“I was not drawn to his song,” said another villager, “and requested he select a more familiar tune to sing. Yet, he refused and I swore never to keep his company again.”

“What a fool,” said the villagers.

“His doorless home beckoned me in,” whispered a villager, “and I entered it unannounced. He was nowhere in sight and I stole from his home.”

“Was he not concerned for the wellbeing of his possessions?” asked another.

“Should he not have secured his home after he had lost his valuables?” questioned another.

“What a fool,” said the villagers.

The villagers were bemused at the naive foolishness of the man and wished him good riddance when he refused to change his ways to please them.

“I trampled his beautiful garden,” laughed one villager proudly, “in the hope of seeing him saddened or frustrated just once.” The villagers had many hardships and felt bitterness and disappointment about many things.

“What gives him the right to pass through this life unscathed by hurt and pain?” questioned a bitter villager.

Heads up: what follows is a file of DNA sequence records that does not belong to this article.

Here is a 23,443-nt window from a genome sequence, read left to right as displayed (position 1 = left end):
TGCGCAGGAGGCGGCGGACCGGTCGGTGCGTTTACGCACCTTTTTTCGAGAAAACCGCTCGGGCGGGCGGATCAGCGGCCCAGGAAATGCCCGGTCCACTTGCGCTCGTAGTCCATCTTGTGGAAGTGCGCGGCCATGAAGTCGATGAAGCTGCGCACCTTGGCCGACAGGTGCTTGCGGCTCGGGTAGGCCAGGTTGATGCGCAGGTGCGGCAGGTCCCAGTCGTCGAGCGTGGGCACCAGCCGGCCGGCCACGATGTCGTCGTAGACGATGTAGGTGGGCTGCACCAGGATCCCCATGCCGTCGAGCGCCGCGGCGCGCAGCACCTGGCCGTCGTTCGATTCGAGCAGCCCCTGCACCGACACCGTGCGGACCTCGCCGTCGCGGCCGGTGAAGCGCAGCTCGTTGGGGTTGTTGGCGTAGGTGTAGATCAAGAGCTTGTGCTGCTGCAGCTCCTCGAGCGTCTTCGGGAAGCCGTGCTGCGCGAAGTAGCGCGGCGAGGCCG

Villagers from far and wide could not relate to his blissful disposition and thought him to be deceitful.

“His happiness was a plot to lure us into his web of ill repute,” one villager said.

“His elaborate home, that did not belong in our simple village, was a cunning trick to coax us into his world of madness,” a very wary villager said.

“He thought we would allow him to settle in our villages,” laughed another.

“What a fool,” said the villagers.

For his uniqueness and his misunderstood contentment, the fool was slowly driven out from the villages that he called home. The more settled and content he appeared and the friendlier and openly inviting he was to his neighbours, the fewer villagers trusted the enigma.

The villagers all had the same story to tell about the departure of the fool from their village. They heard the melodic tune grow more distant as the sun rose and were certain the he had left the village by sunset.

“Never to return,” grinned a villager.

“What a fool,” they all laughed.

Days after the fool had departed, the doorless house stood wide open with the familiar scent lingering in the air. Yet none of the villagers from the north or the south entered the vacant home.

“He left without consideration for any of us,” groaned a villager.

“After a while, the stench of rotting food, withering flowers and spoiled cooking polluted our village,” another said angrily.